Thunderstorm asthma: Counting pollen to save lives
This year’s dry winter is good news for Melbourne’s hay fever sufferers, but after last year’s thunderstorm asthma event claimed nine lives, there are never any guarantees when it comes to pollen.
As Melbourne slowly moves from winter into spring, most locals look forward to putting away their winter coats and spending more time outdoors, enjoying the longer, warmer days.
But for hay fever sufferers, spring means pollen - especially grass pollen. This can trigger serious allergies in many, and in rare cases can be fatal. For hay fever sufferers and asthmatics, the Melbourne Pollen Count is an indispensable resource to help manage their symptoms and protect their health.
The University of Melbourne has been collecting grass pollen data for more than 20 years and, from the start of October through to the end of December, provides daily grass pollen forecasts.
Many people at risk of hay fever or asthma check the forecast so they can take preventative measures, like taking antihistamines, or staying indoors.
THIS YEAR’S OUTLOOK
Associate Professor Newbigin, who leads the Melbourne Pollen Count team, says it is hard to estimate the hay fever outlook for the coming pollen season because it is so dependent on local weather conditions, but the weather over winter offers an indication of how much grass there is likely to be.
“Winter has been drier and warmer than average, which means it will probably be a pretty poor grass pollen season,” he says.
Good news for hay fever sufferers, but it comes with a proviso.
“Last year we thought it would be an average grass pollen year, and it was,” says Associate Professor Newbigin.
“Except for that one period in late November, with thunderstorm asthma.”
The thunderstorm that hit Melbourne on November 21 2016 triggered a major health crisis, with thousands of people experiencing asthma attacks. Picture: Sean Sheerwood/Flickr
WHEN HAY FEVER BECOMES DEADLY
Around 5:30 pm on November 21, 2016, a line of thunderstorms and showers that moved eastwards across Melbourne brought the health risks from hay fever and asthma into stark relief.
Thunderstorm asthma is thought to be triggered by a unique combination of high grass pollen levels and a certain type of thunderstorm. Grass pollen grains get swept up in the wind and carried for long distances. Pollen can break up and release tiny particles that are concentrated in the wind gusts that come just before a thunderstorm. These particles are small enough to be inhaled deep into the lungs and can trigger asthma symptoms, making it difficult to breathe.
Nine deaths have reportedly been associated with last year’s thunderstorm asthma event. At the time, hospitals, ambulance services and the health system generally was overwhelmed by thousands of people suffering severe asthma attacks.
Some of these people had never previously suffered an asthma attack, although they typically suffered from hay fever and were allergic to grass pollen.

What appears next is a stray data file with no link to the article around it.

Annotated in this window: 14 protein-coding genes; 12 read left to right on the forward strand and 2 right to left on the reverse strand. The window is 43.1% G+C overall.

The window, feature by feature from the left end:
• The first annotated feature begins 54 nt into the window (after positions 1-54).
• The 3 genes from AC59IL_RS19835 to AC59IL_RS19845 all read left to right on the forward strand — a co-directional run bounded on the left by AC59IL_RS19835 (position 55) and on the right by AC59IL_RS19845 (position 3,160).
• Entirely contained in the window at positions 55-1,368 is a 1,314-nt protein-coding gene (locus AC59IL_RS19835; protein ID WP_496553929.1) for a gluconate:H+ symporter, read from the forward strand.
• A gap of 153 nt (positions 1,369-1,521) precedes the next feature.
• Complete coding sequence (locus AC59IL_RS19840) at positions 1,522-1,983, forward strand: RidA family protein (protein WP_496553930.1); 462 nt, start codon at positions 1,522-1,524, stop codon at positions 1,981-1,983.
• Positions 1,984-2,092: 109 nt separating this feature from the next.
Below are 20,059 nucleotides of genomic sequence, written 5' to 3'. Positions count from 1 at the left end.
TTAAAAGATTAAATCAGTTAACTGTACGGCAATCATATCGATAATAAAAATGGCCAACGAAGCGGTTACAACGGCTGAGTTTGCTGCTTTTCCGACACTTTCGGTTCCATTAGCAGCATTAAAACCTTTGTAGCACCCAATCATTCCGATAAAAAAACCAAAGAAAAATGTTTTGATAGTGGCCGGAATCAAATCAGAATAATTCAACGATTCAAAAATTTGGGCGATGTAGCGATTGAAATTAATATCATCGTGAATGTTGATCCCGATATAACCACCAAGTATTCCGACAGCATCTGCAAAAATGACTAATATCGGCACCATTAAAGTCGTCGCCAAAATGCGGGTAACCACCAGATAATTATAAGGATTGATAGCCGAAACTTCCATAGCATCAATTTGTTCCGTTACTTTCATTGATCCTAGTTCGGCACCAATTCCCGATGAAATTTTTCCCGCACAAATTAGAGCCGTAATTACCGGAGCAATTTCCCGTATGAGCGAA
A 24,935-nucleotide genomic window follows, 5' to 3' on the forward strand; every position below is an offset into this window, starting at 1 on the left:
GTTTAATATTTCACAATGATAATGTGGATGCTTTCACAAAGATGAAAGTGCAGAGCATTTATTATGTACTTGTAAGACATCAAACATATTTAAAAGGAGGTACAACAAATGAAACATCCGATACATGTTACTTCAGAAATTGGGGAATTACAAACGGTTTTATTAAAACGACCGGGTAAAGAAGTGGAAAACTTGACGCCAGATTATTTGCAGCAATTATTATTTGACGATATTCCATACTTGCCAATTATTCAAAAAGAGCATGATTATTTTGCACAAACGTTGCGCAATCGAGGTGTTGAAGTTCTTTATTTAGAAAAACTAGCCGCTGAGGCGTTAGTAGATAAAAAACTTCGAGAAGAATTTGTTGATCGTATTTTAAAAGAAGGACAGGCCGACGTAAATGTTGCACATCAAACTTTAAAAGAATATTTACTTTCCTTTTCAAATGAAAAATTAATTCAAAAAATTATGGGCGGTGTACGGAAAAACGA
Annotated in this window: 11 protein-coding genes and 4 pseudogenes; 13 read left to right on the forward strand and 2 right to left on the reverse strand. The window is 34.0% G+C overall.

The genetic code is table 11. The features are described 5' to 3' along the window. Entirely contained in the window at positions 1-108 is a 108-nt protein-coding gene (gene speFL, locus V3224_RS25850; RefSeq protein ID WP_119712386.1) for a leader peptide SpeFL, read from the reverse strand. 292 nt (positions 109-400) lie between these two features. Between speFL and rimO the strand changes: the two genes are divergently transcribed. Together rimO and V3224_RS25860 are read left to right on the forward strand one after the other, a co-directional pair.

“This was the worst thunderstorm asthma event ever, anywhere in the world, as far as we know,” says Associate Professor Newbigin.
“Every single ambulance in the state was on the road that night.”
THUNDERSTORM ASTHMA: A COMPLEX PROBLEM
As bad as November 21 was, it was far from Victoria’s first experience of thunderstorm asthma.
Dr Jeremy Silver, an atmospheric modeller in the School of Earth Sciences at the University of Melbourne, has been analysing historical asthma presentation data in Victoria.
“In Melbourne, we’ve identified at least six thunderstorm asthma events over the last 33 years,” he says.
Thunderstorm asthma usually occurs between late October and the end of November and is almost always associated with high grass pollen levels in the air.
“During these events we can see that there is a sharp spike in the number of people turning up at hospitals with asthma. This happens in Melbourne and in some of the regional hospitals, and is particularly bad in the north of the state,” he says.
But Dr Silver says the data is complicated.
Pollen count stations like this one at the University of Melbourne’s Parkville campus (pictured) are being installed in five locations in rural Victoria. Picture: Supplied
“There is more to thunderstorm asthma than just grass pollen. It is certainly a contributing factor, but there are plenty of days with high grass pollen levels without an asthma spike, and some high asthma days with low grass pollen levels,” he says.
The Victorian State Government has since committed AUD$15 million to develop a monitoring system to forecast thunderstorm asthma events so that hospitals, emergency services and those at risk of an attack can be informed.
But he adds that people should heed any warnings, as ignoring them could be fatal.
Importantly, the state government is also funding five new pollen counting stations that will be sited around rural Victoria and add to the existing station at the University of Melbourne, on top of the Earth Sciences building at its Parkville campus.
Banner Image: The Melbourne Pollen Count Team (from left to right: Dr Jeremy Silver, Associate Professor Ed Newbigin and Dr Edwin Lampugnani) provides daily grass pollen forecasts during spring to help Melbournians with hay fever and asthma manage their health. Picture: Supplied